Contempt of New York Court Orders

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Contempt refers to actions that or disregard or disobey a court order, misconduct in the presence of a court, or behavior that interferes with a judge’s ability to administer justice. Individuals may be cited for being in contempt of the court if they fail to comply with a request, tamper with documents, withhold evidence, interrupt proceedings, or defy the authority of a judge. Contempt proceedings are generally categorized as civil or criminal, direct or indirect.

Civil contempt occurs when someone willfully disobeys a court order. For example, if a parent fails to pay court-ordered child support, he or she can be held in contempt of court. Civil contempt is generally indirect because it does not occur in front of the judge and there must be evidence to prove contempt.

Criminal contempt involves the obstruction of justice, or behavior that inhibits the court from carrying out its operations. This may include actions such as yelling at or threatening the judge, and is usually direct because it typically happens in front of the judge in court.

It is within a judge’s power to impose sanctions, such as a fine or jail, against people who are held in contempt. Punishment for criminal contempt is punitive, meaning courts use it to punish parties for impairing their ability to function properly. In civil contempt, the goal of punishment is to coerce the contemnor into obeying the court’s order, and he or she will be released from jail as soon as they comply. In family law, for instance, holding someone in civil contempt may be a way of enforcing child support, custody and visitation orders, or alimony.


If you refuse to pay child support in the state of New York, several enforcement actions may be taken against you, including administrative and judicial processes:

Administrative/Automated Enforcement Processes:

Temporary Increase in Support Payment: If child support payments fall behind, the order may be temporarily increased by up to 50% above the court-ordered amount until the arrears are paid off.

Tax Refund Offset: Any federal or state income tax refunds you’re expecting may be redirected to pay off past-due child support.

Lottery Prize Intercept: If you win a lottery prize in New York State and owe past-due support of at least $50 with winnings of at least $600, OCSE can intercept the prize to fulfill the obligation.

Property Execution (PEX): Delinquent parents’ bank accounts and financial assets may be seized to satisfy past-due support obligations if certain criteria are met.

Driver’s License Suspension: If the amount owed in child support equals or exceeds four months of the current obligation amount and you’re not paying by payroll deduction, your driver’s license may be suspended.

Credit Bureau Reporting: Delinquent accounts may be reported to major Consumer Reporting Agencies if you owe at least $1,000 in child support or are two months in arrears.

Referral to Taxation and Finance: Cases may be referred to the NY State Department of Taxation and Finance for asset seizure if the amount owed meets specific criteria.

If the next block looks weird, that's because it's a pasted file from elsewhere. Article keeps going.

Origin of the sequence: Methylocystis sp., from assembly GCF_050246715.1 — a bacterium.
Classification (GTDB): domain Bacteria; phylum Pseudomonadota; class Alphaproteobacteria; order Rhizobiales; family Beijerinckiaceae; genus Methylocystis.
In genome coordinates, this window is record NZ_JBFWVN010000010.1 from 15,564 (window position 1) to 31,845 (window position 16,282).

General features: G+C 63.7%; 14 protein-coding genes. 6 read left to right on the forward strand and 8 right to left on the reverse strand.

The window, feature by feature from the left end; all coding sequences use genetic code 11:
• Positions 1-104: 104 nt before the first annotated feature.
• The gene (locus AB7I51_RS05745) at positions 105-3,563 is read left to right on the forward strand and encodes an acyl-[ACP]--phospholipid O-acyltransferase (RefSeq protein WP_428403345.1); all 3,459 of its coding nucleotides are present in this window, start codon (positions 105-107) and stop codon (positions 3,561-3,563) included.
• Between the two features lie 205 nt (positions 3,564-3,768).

Passport Denial: If you owe at least $2,500 in child support, your passport application may be denied unless you can prove an emergency circumstance or pay the arrears in full.

NYC Business and Professional Licenses Denial: Restrictions may be placed on issuing or renewing licenses by NYC agencies if you owe back child support equal to or greater than four months of current support.


Judicial Enforcement Processes:


Violation Petition: After administrative enforcement remedies have been exhausted, a violation petition may be filed to enforce the child support order.

Money Judgment: A decision in court that you’re behind in child support payments, with accumulating interest until paid off.

Lien: A lien may be placed on your property, requiring payment of child support debt before the property can be sold or transferred.

Cash Deposit: You may be required to deposit money toward future child support payments.

Referral to STEP: Unemployed or underemployed noncustodial parents may be required to participate in the Support Through Employment Program (STEP) to find employment and make child support payments.

Arrest/Incarceration: An arrest warrant may be issued if you fail to appear in court or seriously fall behind in payments, potentially leading to jail time.

Suspension of State-Issued Licenses: Licenses issued by various state agencies may be suspended if you owe child support arrears equal to or more than four months of current support.

Referral for Criminal Prosecution: Willful nonpayment of past-due child support can be a federal offense, leading to criminal prosecution.

Participation in a Work Program (STEP): If deemed unable to provide financial support due to lack of employment, you may be referred to the Support Through Employment Program for assistance in finding a job and making child support payments.



In a divorce, if either party to a divorce violates the court ordered divorce decree, they can be held in contempt of the court. If your ex-spouse has violated any aspect of your final decree of divorce, you can file a motion for contempt of court. If you need legal help filing this motion, need assistance with a contempt case, or have any questions about contempt, contact an attorney from Brian D. Perskin & Associates P.C.

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